I was up at a regional council assisting them in an organisational review of their Engineering and Infrastructure Division.   I enjoy going back to the country to help councils continue to improve and do more with less.  It is a great space to get away from the city to refresh and revitalise in many ways.

The council is doing some very positive things.   It has put in place many young leaders in senior roles to really drive progress in a variety of areas that have been lacking for a long period of time.  This energy, enthusiasm and passion was noticeable as part of the organisation review.  I believe it will be critical to their success over the next five years if they are to implement the recommendations from our review in a sustainable manner.

What I observed when I was undertaking the site visits, interviewing staff and reviewing processes and reports as part of the review was how one of the Directors was prepared to put his young leaders in the deep end of the pool.  That is, getting them to take ownership for recommendations, drive key initiatives and manage large teams.   Further, he did not appear to micromanage his young leaders nor get in the road of letting them get on with the job.

To highlight a particular example of this, I was watching the regional local news being broadcast on the regional airports television screen while waiting to return home.   Their was some significant criticism of the council around the recently installed roundabouts and other traffic changes that the residents appeared to be unhappy about.   This had also translated in to heavy social media criticism which had got quite personal and aggressive.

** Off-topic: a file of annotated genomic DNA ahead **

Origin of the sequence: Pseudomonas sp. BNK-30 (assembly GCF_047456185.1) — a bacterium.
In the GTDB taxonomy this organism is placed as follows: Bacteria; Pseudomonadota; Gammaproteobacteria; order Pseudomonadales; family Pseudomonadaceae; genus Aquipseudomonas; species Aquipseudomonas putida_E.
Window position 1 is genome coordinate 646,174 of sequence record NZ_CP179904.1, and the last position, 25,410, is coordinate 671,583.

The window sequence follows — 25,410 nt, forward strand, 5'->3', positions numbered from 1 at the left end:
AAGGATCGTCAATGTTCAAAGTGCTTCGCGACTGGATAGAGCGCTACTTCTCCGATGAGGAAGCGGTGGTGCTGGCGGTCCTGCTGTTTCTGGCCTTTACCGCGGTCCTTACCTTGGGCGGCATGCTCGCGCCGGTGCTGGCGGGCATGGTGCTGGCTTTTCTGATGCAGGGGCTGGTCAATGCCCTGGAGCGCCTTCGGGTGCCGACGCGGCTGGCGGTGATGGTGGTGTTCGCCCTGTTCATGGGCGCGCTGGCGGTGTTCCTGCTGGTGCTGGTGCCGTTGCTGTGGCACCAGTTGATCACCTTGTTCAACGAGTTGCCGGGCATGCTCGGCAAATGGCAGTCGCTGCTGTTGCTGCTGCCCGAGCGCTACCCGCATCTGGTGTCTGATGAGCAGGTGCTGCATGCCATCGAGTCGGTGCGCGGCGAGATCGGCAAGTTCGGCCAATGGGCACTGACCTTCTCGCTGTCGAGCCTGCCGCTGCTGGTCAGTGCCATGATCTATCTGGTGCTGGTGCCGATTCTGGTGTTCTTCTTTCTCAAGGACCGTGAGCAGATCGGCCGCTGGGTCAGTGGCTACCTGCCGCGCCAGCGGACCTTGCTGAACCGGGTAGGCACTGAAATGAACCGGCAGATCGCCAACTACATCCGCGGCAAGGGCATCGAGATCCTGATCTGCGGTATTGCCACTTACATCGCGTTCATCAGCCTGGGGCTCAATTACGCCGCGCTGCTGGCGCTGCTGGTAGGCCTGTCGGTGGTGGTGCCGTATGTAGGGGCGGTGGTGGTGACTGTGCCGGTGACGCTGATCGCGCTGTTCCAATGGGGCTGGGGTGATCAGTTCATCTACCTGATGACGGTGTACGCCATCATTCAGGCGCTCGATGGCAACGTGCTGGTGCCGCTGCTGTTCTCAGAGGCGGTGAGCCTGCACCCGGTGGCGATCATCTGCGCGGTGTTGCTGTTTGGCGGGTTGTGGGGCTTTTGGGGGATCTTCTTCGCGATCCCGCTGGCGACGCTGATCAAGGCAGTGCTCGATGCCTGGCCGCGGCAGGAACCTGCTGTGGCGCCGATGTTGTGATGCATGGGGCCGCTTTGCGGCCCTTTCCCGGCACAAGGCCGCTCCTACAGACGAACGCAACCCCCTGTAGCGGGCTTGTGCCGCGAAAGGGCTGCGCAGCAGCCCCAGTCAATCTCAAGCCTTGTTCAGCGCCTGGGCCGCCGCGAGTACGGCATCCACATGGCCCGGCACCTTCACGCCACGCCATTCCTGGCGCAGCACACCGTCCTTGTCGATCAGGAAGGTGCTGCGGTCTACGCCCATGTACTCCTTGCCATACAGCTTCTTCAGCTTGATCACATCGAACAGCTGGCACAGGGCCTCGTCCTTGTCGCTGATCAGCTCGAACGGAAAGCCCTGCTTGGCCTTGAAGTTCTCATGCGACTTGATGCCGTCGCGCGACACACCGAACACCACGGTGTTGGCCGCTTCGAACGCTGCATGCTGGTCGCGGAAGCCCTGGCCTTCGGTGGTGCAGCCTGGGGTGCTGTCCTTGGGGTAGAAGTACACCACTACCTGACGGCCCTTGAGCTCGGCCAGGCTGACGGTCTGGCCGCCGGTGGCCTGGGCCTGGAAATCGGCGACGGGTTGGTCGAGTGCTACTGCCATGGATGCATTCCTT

The regional news crossed to the council for their position which I was expecting the CEO or director to explain the challenges and the reasoning behind the traffic strategies.  Neither was present which I am not saying is negative.   Rather, the young engineering manager talked the journalist through the rationale behind the changes which was then followed with the young traffic engineer working through the technical reasons behind the changes.  Both conducted themselves extremely well and come across in a professional and competent manner.

When speaking to the director a couple of days later, I asked him about the reasoning behind the young leaders being in front of the cameras and taking personal responsibility for these sensitive matters.   His rationale was that this was a great training ground for them to learn quickly and experience all the challenges that leadership presented.  Further, he stressed that he supported them 100 per cent but was keen to ensure they owned their areas of responsibility from every aspect which included the challenge of the media.

Brave stuff.  Impressive leadership given the natural reaction we can often have is to protect our team, nurse them along, take baby steps rather than jump straight in to the deep end.  I have been guilty of this in the past but have really given the opposite way since I have had my own business.

Protecting your leaders is noble but it won’t extend them and challenge them to where they need to be to step up in the future.   People can do far more than they think which includes young managers in leadership roles.  Not only will they thank you for it long term, but if it is done in a trusting environment where mistakes made are debriefed on the premise of growth, then it will be the best way to fast track them.

Get your leaders to move from the shallow to the deep end of the pool.  A similar analogy is you don’t become a better skier by skiing the same slopes.    They will become stronger leaders because of it.